NASA says more science and less stigma are needed to understand UFOs
CAPE CANAVERAL, Fla. (AP) — NASA said Thursday that the study of UFOs will require new scientific techniques, including advanced satellites as well as a shift in how unidentified flying objects are perceived.
The space agency released the findings after a yearlong study into UFOs.
In its 33-page report, an independent team commissioned by NASA cautioned that the negative perception surrounding UFOs poses an obstacle to collecting data. But officials said NASA’s involvement should help reduce the stigma around what it calls UAPs, or unidentified anomalous phenomena.
“We want to shift the conversation about UAPs from sensationalism to science," NASA Administrator Bill Nelson said. He promised an open and transparent approach.
Officials stressed the panel found no evidence that UAPs had extraterrestrial origin. But Nelson acknowledged with billions of stars in billions of galaxies out there, another Earth could exist.
“If you ask me, do I believe there’s life in a universe that is so vast that it’s hard for me to comprehend how big it is, my personal answer is yes,” Nelson said at a news conference. His own scientists put the likelihood of life on another Earth-like planet at “at least a trillion.”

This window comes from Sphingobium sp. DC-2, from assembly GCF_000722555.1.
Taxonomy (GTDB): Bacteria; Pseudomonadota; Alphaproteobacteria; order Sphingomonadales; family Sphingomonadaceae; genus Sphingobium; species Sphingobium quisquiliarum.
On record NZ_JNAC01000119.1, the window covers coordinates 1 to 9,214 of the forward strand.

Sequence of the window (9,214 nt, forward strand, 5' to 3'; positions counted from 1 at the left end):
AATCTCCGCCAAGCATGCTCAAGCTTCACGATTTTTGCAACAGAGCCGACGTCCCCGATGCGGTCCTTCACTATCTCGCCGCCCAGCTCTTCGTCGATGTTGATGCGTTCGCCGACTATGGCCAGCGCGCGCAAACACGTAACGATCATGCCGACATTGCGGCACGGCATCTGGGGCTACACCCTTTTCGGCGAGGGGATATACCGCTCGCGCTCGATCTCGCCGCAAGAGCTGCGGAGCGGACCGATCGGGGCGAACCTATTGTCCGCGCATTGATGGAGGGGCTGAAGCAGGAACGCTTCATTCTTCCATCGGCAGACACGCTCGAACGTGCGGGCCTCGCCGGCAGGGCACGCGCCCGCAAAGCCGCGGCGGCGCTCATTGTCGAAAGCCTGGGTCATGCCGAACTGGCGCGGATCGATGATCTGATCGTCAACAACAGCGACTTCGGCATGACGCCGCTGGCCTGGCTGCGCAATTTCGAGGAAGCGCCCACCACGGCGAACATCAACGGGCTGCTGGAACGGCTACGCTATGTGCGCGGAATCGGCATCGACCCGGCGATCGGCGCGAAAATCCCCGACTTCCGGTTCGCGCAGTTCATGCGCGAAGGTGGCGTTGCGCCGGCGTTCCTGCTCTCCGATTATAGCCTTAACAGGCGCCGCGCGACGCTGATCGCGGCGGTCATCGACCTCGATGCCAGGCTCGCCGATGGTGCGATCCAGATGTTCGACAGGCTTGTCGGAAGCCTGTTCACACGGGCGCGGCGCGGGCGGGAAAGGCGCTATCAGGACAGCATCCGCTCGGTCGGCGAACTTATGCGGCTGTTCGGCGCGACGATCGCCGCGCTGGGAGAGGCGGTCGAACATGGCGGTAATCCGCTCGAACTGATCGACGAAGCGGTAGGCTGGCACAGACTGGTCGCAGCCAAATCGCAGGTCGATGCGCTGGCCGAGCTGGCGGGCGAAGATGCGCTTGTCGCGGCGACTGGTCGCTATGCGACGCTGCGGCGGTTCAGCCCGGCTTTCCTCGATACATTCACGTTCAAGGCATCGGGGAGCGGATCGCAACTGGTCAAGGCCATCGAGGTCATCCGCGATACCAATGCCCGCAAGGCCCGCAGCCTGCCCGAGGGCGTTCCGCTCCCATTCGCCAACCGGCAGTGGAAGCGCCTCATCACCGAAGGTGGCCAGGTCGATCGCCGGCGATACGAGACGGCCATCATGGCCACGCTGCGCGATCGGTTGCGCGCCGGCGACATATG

When pressed by reporters on whether the U.S. or other governments are hiding aliens or otherworldly spaceships, Nelson said: “Show me the evidence.”
NASA has said it doesn't actively search for unexplained sightings. But it operates a fleet of Earth-circling spacecraft that can help determine, for example, whether weather is behind a strange event.
The 16-member panel noted that artificial intelligence and machine learning are essential for identifying rare occurrences, including UFOs.
NASA recently appointed a director of UAP research, but refused to divulge his identity at Thursday morning's news conference in hopes of avoiding the threats and harassment faced by panel members during the study.
Eight hours later, however, NASA said it's Mark McInerney, who previously served as a liaison on the subject of UAPs between the space agency and the Defense Department. He's also worked with the National Oceanic and Atmospheric Administration and the National Hurricane Center.
No top-secret files were accessed by the panel's scientists, aviation and artificial intelligence experts, and retired NASA astronaut Scott Kelly, the first American to spend nearly a year in space. Instead, the group relied on unclassified data in an attempt to better understand unexplained sightings in the sky.
Officials said there are so few high-quality observations that no scientific conclusions can be drawn. Most events can be attributed to planes, drones, balloons or weather conditions, said panel chairman David Spergel, president of the Simons Foundation, a scientific research group.
The government refers to unexplained sightings as UAPs versus UFOs. NASA defines them as observations in the sky or elsewhere that cannot be readily identified or scientifically explained.
The study was launched a year ago and cost under $100,000.
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